Repentance is an essential part of our Christian faith. Jesus preached repentance often during his earthly ministry, saying things like ““Repent, for the kingdom of heaven has come near,” (Matthew 4:17) and “If your brother or sister sins against you, rebuke them; and if they repent, forgive them” (Luke 17:3). We see that we personally are taught to repent of our own sins, and our brothers and sisters are instructed to repent of their own as well, but does it make sense to repent of someone else’s sins?
James Bruce asks this question in light of many Christian responses to our nation’s recent events in the article “Should We Apologize for Sins We Did Not Commit?” for The Gospel Coalition. Should Christians today feel guilt from sins of racism or segregation from generations past? Is it right or theologically sound for today’s believers to repent of the sins of previous believers? Is corporate repentance in our churches the best way to address past sins?
Bruce quotes PCA minister Todd Pruitt: “I am doubtful about the theological justification for corporate repentance—that sin is generational and therefore those who were not even born during the era of Jim Crow and segregation bear the taint of guilt. I do not see evidence of this sort of generational guilt in the Bible.”
As Bruce goes on, it becomes clear that we truly can’t repent of another’s sins. Repentance, as the Westminster Shorter Catechism definition states, is “a saving grace, whereby a sinner, out of a true sense of his sin, and apprehension of the mercy of God in Christ, doth, with grief and hatred of his sin, turn from it unto God, with full purpose of, and endeavor after, new obedience.”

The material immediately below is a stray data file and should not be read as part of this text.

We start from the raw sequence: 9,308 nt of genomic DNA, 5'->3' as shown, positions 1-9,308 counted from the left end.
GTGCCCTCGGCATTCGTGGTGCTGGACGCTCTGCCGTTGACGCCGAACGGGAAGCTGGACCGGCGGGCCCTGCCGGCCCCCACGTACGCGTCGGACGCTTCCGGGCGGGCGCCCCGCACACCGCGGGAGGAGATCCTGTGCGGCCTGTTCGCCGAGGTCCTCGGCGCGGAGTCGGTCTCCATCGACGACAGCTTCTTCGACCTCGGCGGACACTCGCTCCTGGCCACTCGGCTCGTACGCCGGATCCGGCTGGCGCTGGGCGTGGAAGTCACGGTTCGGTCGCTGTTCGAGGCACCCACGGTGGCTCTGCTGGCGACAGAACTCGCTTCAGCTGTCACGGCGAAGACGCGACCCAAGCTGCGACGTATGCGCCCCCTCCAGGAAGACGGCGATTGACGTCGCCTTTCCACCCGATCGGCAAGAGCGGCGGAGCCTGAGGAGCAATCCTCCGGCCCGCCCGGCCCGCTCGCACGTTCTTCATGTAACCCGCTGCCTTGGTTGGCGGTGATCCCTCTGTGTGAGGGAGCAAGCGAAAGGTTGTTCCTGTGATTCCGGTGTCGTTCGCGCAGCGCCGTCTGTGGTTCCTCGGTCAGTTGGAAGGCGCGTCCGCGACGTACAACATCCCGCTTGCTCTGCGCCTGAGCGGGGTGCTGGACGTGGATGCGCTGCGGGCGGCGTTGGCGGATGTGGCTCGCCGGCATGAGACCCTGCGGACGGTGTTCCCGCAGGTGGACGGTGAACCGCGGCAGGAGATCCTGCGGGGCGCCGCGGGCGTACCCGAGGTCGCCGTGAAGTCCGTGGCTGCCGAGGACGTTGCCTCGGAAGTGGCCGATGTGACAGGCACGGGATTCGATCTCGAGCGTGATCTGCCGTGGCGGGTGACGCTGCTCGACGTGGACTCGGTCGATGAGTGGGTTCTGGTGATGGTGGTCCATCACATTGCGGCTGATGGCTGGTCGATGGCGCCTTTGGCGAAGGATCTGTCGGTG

When we repent, it must be of our personal sins as we turn away from those actions toward a more right way of living in obedience to Christ. Bruce frames the conversation around repentance in two alternative ways: repenting as regret, and repenting as public disavowal.
Let’s dive a little deeper:
1. Repenting as regret. “The Oxford English Dictionary (OED) uses G. K. Chesterton’s Wisdom of Father Brown to offer an example of ‘repent’ being used more broadly.
Here’s one definition of repent from the OED: ‘To view or think of [any action, occasion, or thing] with dissatisfaction and regret, especially because of unwelcome consequences for oneself.’” When we repent today of things that happened in the past, it’s not us taking the blame of the sins, but instead saying we would have wanted things to play out differently had we been able to influence the matter. Here’s one helpful example Bruce shares: “A teacher may apologize to a student who feels mistreated by the school not because she participated in the harm—she may have been fighting it—but because she wants to communicate to the student both that he was wronged and also that her teacher genuinely regrets that it happened the way it did.” We can repent in regret now, and it requires us to seriously inquire into our own hearts about how we would have acted instead.
2. Repenting as public disavowal. There are times when it’s appropriate to say, ‘That’s not who we are. It’s who we were, but it’s not who we are now,’
This is a stronger kind of repentance, he explains, and one that mixes regret with feelings such as embarrassment over the state of things both then and now. “Repenting of racism sends the message that we are heirs to a great legacy, but not one free from sin,” says Bruce. We can (and should) acknowledge and identify that our churches have sinned and acted wrongly while committing to work toward change and reconciliation.
So while we can’t truly and theologically repent of another person’s sins, we can individually repent of how past generations have affected our own lives today and then actively turn toward a life free of sin.